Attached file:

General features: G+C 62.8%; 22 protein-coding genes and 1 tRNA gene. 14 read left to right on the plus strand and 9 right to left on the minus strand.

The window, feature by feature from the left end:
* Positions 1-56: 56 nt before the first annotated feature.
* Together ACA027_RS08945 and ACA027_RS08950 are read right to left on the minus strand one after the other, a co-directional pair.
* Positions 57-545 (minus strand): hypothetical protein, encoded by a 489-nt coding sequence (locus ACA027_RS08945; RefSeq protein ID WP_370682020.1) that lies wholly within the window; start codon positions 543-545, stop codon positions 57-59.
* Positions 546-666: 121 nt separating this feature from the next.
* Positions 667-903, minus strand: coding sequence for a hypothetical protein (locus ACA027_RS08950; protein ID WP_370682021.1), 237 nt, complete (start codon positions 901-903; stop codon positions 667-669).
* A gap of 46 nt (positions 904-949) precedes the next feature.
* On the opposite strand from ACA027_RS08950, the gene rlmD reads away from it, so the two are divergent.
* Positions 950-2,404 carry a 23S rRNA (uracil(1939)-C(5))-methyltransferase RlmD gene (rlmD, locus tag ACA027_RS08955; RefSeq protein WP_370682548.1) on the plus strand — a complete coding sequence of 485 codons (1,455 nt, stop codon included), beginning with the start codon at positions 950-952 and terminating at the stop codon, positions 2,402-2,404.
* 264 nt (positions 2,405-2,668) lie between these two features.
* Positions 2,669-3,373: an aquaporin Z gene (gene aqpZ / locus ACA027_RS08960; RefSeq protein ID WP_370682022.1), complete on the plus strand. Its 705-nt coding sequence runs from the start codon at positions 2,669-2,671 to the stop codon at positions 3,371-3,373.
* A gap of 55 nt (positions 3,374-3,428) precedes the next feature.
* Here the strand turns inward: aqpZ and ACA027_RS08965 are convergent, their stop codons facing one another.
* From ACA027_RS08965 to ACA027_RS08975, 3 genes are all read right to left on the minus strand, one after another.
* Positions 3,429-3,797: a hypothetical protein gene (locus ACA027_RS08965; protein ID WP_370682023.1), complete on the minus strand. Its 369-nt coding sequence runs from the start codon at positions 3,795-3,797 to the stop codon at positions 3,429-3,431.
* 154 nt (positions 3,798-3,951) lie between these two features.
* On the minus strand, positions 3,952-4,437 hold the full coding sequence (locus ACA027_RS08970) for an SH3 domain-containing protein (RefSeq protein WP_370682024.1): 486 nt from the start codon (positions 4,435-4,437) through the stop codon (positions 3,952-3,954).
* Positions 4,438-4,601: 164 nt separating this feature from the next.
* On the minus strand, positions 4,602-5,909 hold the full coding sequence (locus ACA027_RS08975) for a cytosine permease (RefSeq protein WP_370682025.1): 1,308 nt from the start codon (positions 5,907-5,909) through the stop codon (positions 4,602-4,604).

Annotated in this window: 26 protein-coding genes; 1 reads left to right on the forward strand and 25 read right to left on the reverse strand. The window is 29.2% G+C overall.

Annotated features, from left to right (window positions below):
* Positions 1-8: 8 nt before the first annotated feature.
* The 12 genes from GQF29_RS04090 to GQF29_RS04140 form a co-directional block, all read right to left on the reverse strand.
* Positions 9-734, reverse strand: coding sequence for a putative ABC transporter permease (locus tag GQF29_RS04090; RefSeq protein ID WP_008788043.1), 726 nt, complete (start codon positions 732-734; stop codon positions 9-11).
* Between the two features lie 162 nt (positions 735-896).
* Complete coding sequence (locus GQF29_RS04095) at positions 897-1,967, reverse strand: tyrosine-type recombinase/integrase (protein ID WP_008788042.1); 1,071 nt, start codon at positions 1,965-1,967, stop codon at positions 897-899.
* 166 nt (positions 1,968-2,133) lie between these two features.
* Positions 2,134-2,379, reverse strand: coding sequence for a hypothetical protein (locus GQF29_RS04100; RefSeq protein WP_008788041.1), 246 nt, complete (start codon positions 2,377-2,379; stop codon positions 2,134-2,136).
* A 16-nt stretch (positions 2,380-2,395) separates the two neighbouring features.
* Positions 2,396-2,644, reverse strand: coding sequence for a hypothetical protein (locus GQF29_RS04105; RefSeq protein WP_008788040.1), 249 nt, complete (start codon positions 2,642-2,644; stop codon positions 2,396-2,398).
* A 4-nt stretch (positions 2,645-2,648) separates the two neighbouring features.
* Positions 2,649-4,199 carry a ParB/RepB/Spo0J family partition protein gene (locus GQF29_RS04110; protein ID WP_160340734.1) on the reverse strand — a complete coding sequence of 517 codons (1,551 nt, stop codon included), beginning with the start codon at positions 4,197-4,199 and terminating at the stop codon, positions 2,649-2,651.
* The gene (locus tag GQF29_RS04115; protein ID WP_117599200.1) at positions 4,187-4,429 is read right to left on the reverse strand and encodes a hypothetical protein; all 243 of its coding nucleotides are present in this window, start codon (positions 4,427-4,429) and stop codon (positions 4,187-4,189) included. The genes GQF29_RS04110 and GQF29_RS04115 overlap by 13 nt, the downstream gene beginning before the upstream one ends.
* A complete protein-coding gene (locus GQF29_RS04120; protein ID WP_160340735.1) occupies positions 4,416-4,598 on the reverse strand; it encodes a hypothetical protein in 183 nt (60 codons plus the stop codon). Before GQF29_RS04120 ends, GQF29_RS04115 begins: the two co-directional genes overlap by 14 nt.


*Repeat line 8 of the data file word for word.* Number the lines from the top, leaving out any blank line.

* A gap of 46 nt (positions 904-949) precedes the next feature.